All This Has Nothing To Do With Me is an English translation of a 2013 fiction novel by Monica Sabolo originally entitled Tout Cela N’a Rien À Voir Avec Moi. The novel follows the love affair between the mysteriously named ‘MS’ and her work colleague, the equally mysteriously named XX. Sabolo details the events from MS’s point of view, the ups and downs of the relationship and the psychological stresses of love and heartbreak.
Personally, I do not care for the tone with which the novel starts. The bad news is, that this tone happens to be the attitude of the protagonist and therefore continues throughout the rest of the narrative. The very first page is written in a lecture style, using faux scientific language to explain the idea of ‘blind love’. That in itself I believe to be very clever, but the tone in which it is written is incredibly cynical and I struggle to find the concurrence between those two concepts, when science is meant to be considered objective.
This discordance is a theme which runs heavily throughout the entire book, and it is not something that worked particularly well in my own reading. There is a deliberate crossing of time frames, references and pictures that I found immensely confusing, and without reason: I did not feel that it added anything to the narrative or the reader’s understanding of events.
However, the format itself and the use of several different mediums to tell the story is certainly very quirky and fun. It really helps to show the agony of the narrator and the impact of each interaction of her psyche. The sentiment of the book in general is astonishingly evocative and apt for anyone who has felt unrequited love themselves. Sabolo’s treatment of the subject matter was, in my opinion, perfect. Because much of the novel blurs the line between fiction and reality, with the fictional facade that correlates strongly with the events of Sabolo’s life, it makes the book into an almost half-autobiography and that makes it more appealing to read. Well, with the exception of a few passages (such as the section with Monsieur Diakgite) which were frankly a little disturbing to imagine as a real life event.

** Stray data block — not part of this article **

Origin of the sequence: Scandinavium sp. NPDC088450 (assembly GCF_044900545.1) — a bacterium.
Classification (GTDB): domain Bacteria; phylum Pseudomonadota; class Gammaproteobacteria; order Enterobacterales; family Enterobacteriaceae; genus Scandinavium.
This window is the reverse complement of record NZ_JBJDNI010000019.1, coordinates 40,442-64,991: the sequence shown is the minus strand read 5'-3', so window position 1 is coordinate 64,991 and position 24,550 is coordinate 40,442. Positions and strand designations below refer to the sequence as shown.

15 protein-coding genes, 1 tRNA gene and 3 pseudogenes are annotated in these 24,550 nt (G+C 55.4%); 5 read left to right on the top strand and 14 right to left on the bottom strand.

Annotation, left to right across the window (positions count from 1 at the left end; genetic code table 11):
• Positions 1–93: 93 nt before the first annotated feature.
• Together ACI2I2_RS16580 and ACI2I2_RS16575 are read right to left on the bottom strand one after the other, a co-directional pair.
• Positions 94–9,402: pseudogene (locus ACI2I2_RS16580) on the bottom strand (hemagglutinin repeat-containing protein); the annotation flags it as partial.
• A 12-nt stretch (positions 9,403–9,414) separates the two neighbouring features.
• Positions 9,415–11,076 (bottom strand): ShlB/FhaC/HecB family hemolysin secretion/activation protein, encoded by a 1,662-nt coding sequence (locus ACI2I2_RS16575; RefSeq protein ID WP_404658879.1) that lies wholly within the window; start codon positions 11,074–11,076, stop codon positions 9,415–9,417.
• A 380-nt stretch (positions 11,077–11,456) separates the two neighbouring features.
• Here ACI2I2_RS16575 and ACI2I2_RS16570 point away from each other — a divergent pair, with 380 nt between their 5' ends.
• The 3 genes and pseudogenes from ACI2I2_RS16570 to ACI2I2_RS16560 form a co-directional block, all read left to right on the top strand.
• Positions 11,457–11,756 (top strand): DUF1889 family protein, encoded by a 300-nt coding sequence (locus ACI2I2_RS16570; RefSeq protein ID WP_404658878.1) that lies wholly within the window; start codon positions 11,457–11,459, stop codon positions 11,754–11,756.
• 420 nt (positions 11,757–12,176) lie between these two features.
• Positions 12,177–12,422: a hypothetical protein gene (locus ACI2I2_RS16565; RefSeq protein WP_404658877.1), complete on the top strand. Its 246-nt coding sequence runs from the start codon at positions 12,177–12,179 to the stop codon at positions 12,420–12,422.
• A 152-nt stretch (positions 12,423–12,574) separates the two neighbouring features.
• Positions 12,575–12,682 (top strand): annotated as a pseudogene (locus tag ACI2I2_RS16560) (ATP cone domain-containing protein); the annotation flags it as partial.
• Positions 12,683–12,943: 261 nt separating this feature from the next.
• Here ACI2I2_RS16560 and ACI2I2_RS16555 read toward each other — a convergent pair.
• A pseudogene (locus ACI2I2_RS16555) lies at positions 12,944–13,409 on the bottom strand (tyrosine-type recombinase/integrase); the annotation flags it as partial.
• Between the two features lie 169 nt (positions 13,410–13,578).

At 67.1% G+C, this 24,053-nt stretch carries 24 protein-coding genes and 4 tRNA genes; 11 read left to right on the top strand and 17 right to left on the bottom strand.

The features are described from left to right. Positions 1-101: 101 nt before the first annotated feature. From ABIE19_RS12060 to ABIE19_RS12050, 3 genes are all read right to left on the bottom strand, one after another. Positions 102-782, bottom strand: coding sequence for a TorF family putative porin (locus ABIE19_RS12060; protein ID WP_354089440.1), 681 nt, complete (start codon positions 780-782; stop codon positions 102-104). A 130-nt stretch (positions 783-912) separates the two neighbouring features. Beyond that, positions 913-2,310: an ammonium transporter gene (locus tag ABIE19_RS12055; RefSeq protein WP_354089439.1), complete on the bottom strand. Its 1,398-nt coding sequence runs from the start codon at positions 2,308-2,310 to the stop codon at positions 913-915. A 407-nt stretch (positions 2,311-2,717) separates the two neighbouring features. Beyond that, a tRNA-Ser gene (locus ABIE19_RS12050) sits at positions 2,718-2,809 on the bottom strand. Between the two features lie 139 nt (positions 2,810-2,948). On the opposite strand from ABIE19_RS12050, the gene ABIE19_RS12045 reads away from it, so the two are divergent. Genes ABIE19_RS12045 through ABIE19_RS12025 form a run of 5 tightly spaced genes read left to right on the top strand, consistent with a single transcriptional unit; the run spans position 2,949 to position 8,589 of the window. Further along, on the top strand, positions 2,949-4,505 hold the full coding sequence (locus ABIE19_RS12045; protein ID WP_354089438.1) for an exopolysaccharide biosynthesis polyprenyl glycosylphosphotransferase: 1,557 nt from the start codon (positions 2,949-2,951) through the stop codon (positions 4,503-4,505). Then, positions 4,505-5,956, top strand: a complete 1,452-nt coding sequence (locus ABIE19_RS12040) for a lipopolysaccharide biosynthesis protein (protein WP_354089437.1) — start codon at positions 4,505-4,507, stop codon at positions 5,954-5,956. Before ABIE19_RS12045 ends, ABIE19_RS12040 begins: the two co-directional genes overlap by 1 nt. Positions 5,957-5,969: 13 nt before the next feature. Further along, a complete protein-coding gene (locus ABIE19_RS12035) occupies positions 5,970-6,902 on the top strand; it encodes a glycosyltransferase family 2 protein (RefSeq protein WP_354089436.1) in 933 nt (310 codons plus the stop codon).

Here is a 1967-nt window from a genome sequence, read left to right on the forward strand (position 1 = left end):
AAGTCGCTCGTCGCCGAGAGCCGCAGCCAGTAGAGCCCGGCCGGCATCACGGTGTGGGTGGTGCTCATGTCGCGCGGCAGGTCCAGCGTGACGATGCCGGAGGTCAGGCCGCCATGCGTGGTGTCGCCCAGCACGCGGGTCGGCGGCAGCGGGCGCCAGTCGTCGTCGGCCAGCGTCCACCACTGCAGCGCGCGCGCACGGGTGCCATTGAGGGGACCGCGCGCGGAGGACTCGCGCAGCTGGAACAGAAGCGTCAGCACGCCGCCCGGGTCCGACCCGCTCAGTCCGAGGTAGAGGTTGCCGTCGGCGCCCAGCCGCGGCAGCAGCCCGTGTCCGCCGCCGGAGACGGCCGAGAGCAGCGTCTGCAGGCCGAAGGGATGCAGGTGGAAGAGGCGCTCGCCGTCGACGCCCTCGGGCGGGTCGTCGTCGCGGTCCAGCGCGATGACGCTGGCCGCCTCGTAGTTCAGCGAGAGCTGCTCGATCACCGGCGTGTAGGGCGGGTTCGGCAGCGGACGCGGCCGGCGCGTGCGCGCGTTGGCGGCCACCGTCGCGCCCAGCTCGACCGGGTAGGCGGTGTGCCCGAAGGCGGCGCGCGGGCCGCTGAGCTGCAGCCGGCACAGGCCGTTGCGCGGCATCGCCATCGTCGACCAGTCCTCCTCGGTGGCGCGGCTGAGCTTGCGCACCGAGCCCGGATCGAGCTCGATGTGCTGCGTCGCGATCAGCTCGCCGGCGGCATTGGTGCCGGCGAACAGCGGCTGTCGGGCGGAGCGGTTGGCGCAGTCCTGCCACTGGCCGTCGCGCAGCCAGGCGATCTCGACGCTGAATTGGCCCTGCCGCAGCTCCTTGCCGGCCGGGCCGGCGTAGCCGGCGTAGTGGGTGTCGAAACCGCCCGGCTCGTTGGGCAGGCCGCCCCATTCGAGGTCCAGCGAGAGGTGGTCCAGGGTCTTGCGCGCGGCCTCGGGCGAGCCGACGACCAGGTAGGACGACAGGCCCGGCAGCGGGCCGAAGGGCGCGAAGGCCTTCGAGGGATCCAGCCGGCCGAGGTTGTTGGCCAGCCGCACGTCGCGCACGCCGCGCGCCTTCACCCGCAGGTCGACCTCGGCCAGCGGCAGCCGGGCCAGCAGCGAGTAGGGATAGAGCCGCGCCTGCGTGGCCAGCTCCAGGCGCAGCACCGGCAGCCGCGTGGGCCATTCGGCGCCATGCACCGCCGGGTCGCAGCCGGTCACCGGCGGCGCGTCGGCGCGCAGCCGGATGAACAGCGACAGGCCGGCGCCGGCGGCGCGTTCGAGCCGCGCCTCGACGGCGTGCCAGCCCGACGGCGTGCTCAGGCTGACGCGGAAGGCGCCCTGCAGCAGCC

The majority of my review thus far has been extensively negative, and yet, I cannot say I disliked the book. That is exactly my problem: I neither liked nor disliked it, but rather treated it with a sense of exaggerated indifference. By page 12, I already did not really care what happened to MS and although this feeling was alleviated a little at times, they were seldom. Similarly, I found the realism really refreshing, I was so pleased to find the idea of love being treated so factually, but simultaneously I realised that it does not make for good reading material. I also found myself skipping quickly over a lot of the pictures and other insertions because despite finding their function very interesting (i.e to show the near-obsession of the protagonist with the object of her love), they in themselves were not particularly noteworthy. I came to the end of the novel with the feeling that it was nice how the novel had ended, but not much more than that. And ‘nice’ to me is not an overly emotive or enthusiastic response to things that I have experienced.
Overall, the book suits its purpose of light reading and it is entertaining enough, and I can definitely see why it appeals to some readers. I just think that maybe those readers are not me.